With reference to paragraph 7 of the Minute of the Executive Committee held on 19 September 2017, there had been circulated copies of a report by the Service Director, Customer and Communities which presented a summary of Scottish Borders Council’s Complaints Annual Performance Report 2017-18 contained in an Appendix to the report.  It provided a summary of the eight performance indicators that the Scottish Public Services Ombudsman (SPSO) required all Local Authorities to report against each year.  The report explained that during 2017/18, SBC received 927 complaints, of which 670 were defined as valid.  This showed an increase of 19% from 2016/17 when 563 valid complaints were received.  This equated to 5.8 complaints per 1000 Borders population which was less than local authorities similar to us (5.9 per 1000 population), and compared very favourably to the average across Scotland of 11.0 complaints per 1000 population received during 2017/18.  The year 2017/18 again saw an increase in complaints being received online (411, compared to 336 in 2016/17) but there had also been an increase in invalid complaints (257 in 2017/18 vs 196 in 2016/17), which indicated that online guidance may continue to need further refinement or clarification.  It was noted that, from 1 April 2017, following the introduction of the new national Social Work Model Complaint Handling Procedure, SBC Social Work complaints were logged and dealt with in the same way as complaints from other SBC services, and therefore were included in the complaints report.  There were approximately 60 Social Work complaints which, in the prior year, had been managed under a separate process and had contributed to the increase in 2017/18.  In relation to timescales set by the SPSO, Scottish Borders Council continued to perform well against the Scottish averages and similar Scottish Local Authorities in relation to the 8 SPSO performance indicators.  In presenting the report the Service Director Customer and Communities explained that work was being carried out to improve frontline (Stage One) responses and thereby reduce the number of complaints that were escalated to Stage Two. A refreshed Customer Strategy would be included in Customer Service training across the Council.  In a discussion of the report Members noted the importance of differentiating between a complaint and report of an issue.  Members were pleased to see the inclusion within the report of the numbers of compliments received by the Council for services provided over the year.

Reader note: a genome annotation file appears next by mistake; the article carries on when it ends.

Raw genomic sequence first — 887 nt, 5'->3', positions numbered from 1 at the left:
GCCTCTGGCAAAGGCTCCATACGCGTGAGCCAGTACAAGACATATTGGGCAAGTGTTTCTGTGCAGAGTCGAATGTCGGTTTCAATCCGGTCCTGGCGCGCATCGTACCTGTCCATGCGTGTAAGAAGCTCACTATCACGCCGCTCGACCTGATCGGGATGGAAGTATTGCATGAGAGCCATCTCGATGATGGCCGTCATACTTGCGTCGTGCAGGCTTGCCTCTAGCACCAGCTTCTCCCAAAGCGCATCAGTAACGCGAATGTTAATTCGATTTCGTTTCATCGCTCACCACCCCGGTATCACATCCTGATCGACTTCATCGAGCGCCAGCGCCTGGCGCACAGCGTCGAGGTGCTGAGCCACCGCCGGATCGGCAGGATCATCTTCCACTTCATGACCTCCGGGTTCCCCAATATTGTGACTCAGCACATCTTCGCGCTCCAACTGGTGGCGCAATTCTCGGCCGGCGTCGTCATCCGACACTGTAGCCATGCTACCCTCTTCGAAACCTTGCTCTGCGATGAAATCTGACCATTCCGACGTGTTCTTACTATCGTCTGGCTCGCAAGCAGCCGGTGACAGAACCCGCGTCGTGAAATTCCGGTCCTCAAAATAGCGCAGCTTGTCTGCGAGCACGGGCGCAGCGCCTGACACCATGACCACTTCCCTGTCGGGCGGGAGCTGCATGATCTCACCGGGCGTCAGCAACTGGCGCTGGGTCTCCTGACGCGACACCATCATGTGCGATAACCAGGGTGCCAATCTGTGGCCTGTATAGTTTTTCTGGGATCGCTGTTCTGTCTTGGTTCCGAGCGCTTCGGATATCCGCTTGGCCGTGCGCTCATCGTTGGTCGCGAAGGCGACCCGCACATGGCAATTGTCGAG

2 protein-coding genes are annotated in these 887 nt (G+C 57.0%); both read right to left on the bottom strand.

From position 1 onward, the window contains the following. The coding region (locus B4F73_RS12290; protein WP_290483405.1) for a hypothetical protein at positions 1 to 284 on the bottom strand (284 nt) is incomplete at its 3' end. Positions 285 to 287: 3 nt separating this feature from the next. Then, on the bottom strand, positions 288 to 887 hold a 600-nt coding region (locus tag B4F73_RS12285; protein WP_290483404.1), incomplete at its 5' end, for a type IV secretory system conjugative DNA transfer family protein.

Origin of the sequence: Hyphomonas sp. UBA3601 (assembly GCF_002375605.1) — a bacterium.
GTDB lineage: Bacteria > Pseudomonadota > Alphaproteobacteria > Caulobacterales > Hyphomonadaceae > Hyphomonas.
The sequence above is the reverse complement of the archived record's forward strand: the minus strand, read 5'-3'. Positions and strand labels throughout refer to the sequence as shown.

(a)       notethe performance of handling complaints for the period 1 April 2017 to 31 March 2018;


(b)       endorse the identified improvement actions presented at Section 4.10 of this report and within the “Next Steps” of the Appendix;